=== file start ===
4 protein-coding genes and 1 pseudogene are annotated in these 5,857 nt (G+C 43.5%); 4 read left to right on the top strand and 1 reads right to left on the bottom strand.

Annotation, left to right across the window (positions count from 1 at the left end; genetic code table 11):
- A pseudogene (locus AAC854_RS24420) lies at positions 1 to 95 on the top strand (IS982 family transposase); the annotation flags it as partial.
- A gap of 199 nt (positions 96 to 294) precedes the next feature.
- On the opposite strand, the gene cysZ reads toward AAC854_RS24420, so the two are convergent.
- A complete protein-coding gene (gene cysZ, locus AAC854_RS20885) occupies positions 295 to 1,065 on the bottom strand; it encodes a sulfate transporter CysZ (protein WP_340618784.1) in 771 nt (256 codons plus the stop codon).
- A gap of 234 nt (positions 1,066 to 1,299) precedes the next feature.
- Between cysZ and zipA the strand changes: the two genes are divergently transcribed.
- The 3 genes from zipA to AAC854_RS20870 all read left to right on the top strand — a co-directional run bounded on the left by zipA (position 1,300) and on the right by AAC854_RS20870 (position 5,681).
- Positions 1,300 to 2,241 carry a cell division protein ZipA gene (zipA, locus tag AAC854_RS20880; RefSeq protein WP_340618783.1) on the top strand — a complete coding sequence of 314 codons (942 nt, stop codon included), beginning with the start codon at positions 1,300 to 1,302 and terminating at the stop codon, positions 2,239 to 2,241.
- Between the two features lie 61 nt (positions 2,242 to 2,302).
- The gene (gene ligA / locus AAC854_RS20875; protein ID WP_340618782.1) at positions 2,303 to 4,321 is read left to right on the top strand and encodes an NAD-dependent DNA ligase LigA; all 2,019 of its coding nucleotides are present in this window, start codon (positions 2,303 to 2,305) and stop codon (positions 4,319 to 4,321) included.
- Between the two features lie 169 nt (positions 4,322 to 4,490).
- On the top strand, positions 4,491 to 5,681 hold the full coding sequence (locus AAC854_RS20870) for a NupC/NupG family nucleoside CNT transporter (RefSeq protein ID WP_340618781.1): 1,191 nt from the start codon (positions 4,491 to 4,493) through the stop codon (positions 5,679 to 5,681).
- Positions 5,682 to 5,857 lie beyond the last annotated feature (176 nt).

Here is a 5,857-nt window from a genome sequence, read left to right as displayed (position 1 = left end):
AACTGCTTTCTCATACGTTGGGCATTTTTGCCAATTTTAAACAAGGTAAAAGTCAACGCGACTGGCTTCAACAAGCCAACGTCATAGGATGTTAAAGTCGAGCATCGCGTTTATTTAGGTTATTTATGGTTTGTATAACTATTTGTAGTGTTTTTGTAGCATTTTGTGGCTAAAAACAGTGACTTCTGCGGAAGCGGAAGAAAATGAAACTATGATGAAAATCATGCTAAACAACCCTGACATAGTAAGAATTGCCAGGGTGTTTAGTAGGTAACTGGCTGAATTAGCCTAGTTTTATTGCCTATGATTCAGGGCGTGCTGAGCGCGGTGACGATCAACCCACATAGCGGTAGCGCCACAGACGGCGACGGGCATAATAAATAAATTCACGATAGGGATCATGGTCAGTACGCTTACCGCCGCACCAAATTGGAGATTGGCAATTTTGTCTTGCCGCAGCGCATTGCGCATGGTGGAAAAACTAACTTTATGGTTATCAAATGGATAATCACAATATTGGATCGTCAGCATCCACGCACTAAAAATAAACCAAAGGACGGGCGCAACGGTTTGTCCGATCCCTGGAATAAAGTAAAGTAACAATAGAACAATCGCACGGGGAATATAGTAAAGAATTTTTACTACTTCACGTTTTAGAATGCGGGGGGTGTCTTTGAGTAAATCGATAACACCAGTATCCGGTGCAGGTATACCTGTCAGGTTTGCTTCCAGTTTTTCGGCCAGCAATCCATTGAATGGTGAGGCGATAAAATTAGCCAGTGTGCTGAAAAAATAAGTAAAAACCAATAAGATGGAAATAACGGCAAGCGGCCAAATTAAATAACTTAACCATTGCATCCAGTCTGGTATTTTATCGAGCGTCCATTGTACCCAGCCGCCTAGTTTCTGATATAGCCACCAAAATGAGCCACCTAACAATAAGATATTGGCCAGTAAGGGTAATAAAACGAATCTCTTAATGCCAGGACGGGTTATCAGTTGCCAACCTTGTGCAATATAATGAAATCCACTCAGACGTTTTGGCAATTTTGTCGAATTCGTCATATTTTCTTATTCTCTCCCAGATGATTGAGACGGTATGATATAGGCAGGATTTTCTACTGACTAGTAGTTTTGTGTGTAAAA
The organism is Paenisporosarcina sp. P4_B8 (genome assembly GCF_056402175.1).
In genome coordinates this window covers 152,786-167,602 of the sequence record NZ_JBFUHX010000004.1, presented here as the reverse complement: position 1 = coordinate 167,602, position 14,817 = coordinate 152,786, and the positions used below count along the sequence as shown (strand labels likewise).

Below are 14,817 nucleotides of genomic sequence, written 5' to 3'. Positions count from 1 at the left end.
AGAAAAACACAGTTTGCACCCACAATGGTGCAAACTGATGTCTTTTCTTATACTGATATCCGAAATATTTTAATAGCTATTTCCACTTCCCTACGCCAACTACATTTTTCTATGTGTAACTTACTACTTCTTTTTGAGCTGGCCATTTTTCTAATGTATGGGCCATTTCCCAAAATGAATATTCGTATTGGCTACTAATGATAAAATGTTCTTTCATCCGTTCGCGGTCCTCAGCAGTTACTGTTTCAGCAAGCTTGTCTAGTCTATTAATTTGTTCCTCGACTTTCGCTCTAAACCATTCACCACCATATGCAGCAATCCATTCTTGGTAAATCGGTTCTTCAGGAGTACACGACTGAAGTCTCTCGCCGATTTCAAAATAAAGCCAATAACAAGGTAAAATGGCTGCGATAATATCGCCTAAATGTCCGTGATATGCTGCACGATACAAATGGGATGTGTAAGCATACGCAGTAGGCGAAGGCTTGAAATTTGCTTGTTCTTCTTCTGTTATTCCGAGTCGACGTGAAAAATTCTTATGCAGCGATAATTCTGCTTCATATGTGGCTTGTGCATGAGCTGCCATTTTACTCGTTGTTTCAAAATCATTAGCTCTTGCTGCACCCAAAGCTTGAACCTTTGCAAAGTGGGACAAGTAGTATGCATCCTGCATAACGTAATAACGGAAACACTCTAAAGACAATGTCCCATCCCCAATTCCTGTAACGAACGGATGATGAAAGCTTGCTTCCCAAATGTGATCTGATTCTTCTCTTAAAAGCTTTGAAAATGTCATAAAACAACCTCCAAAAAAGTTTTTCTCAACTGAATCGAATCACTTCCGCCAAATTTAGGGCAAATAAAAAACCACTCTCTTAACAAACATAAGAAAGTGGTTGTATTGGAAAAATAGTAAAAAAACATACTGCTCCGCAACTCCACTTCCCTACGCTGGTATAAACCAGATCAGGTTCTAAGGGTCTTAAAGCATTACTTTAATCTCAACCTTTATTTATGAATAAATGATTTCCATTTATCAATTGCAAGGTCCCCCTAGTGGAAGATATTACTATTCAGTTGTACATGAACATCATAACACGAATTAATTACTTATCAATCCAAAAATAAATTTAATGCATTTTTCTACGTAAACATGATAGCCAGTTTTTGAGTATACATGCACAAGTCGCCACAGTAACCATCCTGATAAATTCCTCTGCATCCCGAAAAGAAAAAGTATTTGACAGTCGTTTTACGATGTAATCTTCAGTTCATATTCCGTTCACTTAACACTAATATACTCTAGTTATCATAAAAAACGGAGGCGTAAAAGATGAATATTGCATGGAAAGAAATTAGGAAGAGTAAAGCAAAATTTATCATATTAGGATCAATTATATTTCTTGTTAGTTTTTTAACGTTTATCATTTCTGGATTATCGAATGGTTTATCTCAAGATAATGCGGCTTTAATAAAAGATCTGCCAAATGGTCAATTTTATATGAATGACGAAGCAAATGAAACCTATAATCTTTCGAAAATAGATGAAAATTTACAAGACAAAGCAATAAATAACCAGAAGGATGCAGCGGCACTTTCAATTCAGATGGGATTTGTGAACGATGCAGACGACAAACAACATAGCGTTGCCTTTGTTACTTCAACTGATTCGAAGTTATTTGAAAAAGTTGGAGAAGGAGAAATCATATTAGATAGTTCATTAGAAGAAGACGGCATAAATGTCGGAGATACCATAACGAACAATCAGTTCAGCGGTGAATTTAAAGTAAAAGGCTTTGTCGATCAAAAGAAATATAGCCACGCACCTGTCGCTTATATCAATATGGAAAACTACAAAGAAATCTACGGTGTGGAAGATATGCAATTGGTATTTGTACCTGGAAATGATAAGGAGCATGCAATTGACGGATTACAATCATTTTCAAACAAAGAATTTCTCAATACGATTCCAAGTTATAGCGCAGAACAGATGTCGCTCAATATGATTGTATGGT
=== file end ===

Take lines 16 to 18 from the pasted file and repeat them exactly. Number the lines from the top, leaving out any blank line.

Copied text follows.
Here is a 5,857-nt window from a genome sequence, read left to right as displayed (position 1 = left end):
AACTGCTTTCTCATACGTTGGGCATTTTTGCCAATTTTAAACAAGGTAAAAGTCAACGCGACTGGCTTCAACAAGCCAACGTCATAGGATGTTAAAGTCGAGCATCGCGTTTATTTAGGTTATTTATGGTTTGTATAACTATTTGTAGTGTTTTTGTAGCATTTTGTGGCTAAAAACAGTGACTTCTGCGGAAGCGGAAGAAAATGAAACTATGATGAAAATCATGCTAAACAACCCTGACATAGTAAGAATTGCCAGGGTGTTTAGTAGGTAACTGGCTGAATTAGCCTAGTTTTATTGCCTATGATTCAGGGCGTGCTGAGCGCGGTGACGATCAACCCACATAGCGGTAGCGCCACAGACGGCGACGGGCATAATAAATAAATTCACGATAGGGATCATGGTCAGTACGCTTACCGCCGCACCAAATTGGAGATTGGCAATTTTGTCTTGCCGCAGCGCATTGCGCATGGTGGAAAAACTAACTTTATGGTTATCAAATGGATAATCACAATATTGGATCGTCAGCATCCACGCACTAAAAATAAACCAAAGGACGGGCGCAACGGTTTGTCCGATCCCTGGAATAAAGTAAAGTAACAATAGAACAATCGCACGGGGAATATAGTAAAGAATTTTTACTACTTCACGTTTTAGAATGCGGGGGGTGTCTTTGAGTAAATCGATAACACCAGTATCCGGTGCAGGTATACCTGTCAGGTTTGCTTCCAGTTTTTCGGCCAGCAATCCATTGAATGGTGAGGCGATAAAATTAGCCAGTGTGCTGAAAAAATAAGTAAAAACCAATAAGATGGAAATAACGGCAAGCGGCCAAATTAAATAACTTAACCATTGCATCCAGTCTGGTATTTTATCGAGCGTCCATTGTACCCAGCCGCCTAGTTTCTGATATAGCCACCAAAATGAGCCACCTAACAATAAGATATTGGCCAGTAAGGGTAATAAAACGAATCTCTTAATGCCAGGACGGGTTATCAGTTGCCAACCTTGTGCAATATAATGAAATCCACTCAGACGTTTTGGCAATTTTGTCGAATTCGTCATATTTTCTTATTCTCTCCCAGATGATTGAGACGGTATGATATAGGCAGGATTTTCTACTGACTAGTAGTTTTGTGTGTAAAA
The organism is Paenisporosarcina sp. P4_B8 (genome assembly GCF_056402175.1).